Great Gatsby
The Hidden Story in Green and White Color symbolism is really popular in novels
written during the 1920’s. One such example is Scott Fitzgerald’s novel The

Great Gatsby. There is much color symbolism in this novel, but there are two
main colors that stand out more than the others. The colors green and white
influence the story greatly. Green shows many thoughts, ideas, attitudes, and
choices that Gatsby has throughout the story. White represents the stereotypical
façade that every character is hiding behind. The color green, as it is used in
the novel, symbolizes different choices the character, Gatsby, can make during
his life. The green element in this novel is taken from the green light at the
end of the dock near Daisy’s house. The color itself represents serenity, as
in everything is perfect. This warns Gatsby that he should not pursue his dream
for getting Daisy back, because his chance has passed and everything is as it
should be. This is shown with Nick’s insight, "...His dream must have seemed
so close that he could hardly fail to grasp it. He did not know that it was
already behind him... (Pg.189)" Another symbolization of the color green,
which contradicts the first, is the meaning "go." As in a traffic light
signal, most people associate green with the word and action "go." This can
be interpreted as meaning Gatsby should go for his dream without hesitation. It
implies that Gatsby and Daisy are meant to be together and nothing should stop

Gatsby from his destined happiness and love with Daisy. It inspires hope for

Gatsby that he is on the right path, heading towards the best years of his life.

He believes that things will soon be as they once were, only better. ""I’m
going to fix everything just the way they were before," he said nodding
determinedly. "She’ll see."(Pg. 117.)" The last symbolization the color
green has in this novel is an urge to strive ahead in life, to do better in life
and succeed. Gatsby changes his entire persona for a better, more sociable,
image and status. He is constantly striving to be a more successful figure in
society. Ever since he was a boy he put himself on a schedule with hopes for
becoming a highly respected, well-known person. "He knew he had a big future
in front of him. (Pg. 181)," his dad says about him. "Jimmy was bound to get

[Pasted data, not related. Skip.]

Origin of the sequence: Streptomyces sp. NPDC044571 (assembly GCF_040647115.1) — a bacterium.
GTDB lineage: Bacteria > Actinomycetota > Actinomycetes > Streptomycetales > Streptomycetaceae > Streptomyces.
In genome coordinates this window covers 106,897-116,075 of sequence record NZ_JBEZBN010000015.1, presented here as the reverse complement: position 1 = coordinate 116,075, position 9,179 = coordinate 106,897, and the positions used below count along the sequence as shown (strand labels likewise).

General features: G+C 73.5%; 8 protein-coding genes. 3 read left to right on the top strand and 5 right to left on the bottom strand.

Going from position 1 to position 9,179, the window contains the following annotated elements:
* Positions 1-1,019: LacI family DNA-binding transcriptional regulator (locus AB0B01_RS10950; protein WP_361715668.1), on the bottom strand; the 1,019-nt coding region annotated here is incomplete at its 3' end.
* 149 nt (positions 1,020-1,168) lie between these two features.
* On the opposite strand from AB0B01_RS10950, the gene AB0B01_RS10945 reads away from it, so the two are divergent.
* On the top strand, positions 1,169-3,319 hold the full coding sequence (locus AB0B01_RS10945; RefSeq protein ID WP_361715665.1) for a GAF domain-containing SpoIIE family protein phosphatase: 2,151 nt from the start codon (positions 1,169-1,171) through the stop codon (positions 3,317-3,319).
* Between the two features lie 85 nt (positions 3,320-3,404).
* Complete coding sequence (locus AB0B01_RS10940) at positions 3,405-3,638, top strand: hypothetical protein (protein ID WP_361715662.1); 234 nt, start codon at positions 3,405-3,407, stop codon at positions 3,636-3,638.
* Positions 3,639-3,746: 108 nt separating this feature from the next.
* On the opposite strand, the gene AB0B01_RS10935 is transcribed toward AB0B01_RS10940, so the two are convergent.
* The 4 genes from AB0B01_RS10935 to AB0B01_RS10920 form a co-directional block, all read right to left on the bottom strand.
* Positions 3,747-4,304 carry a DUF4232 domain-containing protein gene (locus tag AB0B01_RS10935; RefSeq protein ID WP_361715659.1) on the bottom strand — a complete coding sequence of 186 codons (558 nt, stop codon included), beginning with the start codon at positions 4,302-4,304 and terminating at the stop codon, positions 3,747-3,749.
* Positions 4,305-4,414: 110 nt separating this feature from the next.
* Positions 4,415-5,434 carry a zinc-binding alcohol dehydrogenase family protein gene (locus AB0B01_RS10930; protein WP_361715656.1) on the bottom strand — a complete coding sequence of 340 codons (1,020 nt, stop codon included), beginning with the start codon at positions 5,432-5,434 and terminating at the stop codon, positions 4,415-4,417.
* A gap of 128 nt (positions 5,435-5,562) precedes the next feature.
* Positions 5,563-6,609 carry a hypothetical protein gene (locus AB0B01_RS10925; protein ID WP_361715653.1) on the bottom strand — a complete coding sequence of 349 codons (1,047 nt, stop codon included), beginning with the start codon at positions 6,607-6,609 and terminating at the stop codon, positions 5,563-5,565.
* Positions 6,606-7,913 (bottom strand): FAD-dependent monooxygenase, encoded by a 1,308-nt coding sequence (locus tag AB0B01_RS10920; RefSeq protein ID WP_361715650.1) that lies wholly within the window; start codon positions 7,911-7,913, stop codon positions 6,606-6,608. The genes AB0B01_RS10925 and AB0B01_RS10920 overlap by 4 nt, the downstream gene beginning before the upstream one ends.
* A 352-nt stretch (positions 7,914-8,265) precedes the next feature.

ahead. He always had some resolves like this...(Pg. 182)." White is the other
color symbolism interlaced into this novel. Where green only influenced one
character, white has a wider range of influence on the characters. This color
symbolizes one thing, a façade, but it appears in every character. For example,

Daisy is always seen wearing white, which gives her and innocent naive
appearance. It is as though she uses that as an excuse for when she does
something ridiculous or childish, making it seem like she does not know any
better. In reality, she knows exactly what she does but just doesn’t care. She
uses this little princess image and her money to hide her biased, snobbish, and
conceited view of herself and her lifestyle. "They were careless people, Tom
and Daisy--they smashed up things and creatures and then retreated back into
their money or their vast carelessness or whatever it was that kept them
together...(Pg. 187-188)." Another character that hides behind the white
symbolic façade is Jordan Baker. She also wears white quite often. She acts as
though she is superior to everyone around her. Her posture, her attitude, and
even the things she says imply this arrogance. "She was extended full length
at her end of the divan, completely motionless and with her chin raised a little
as if she were balancing something on it which was quite likely to fall. If she
saw me she me out of the corner of her eyes she gave no hint of it—indeed I
was almost surprised into murmuring an apology for having disturbed her by
coming in. (Pg.13)." She portrays a bored and apathetic attitude about
everything, which is part of her "I am too good for you" appearance. In
reality, she just wants to be as respected and socially accepted as Gatsby. She
is not willing to take responsibility for her actions and uses her image as a
guard implying that she could not have possibly done anything immoral, much like

Daisy. However, "She was incurably dishonest. She wasn’t able to endure
being at a disadvantage, and given this unwillingness I suppose she had begun
dealing in subterfuges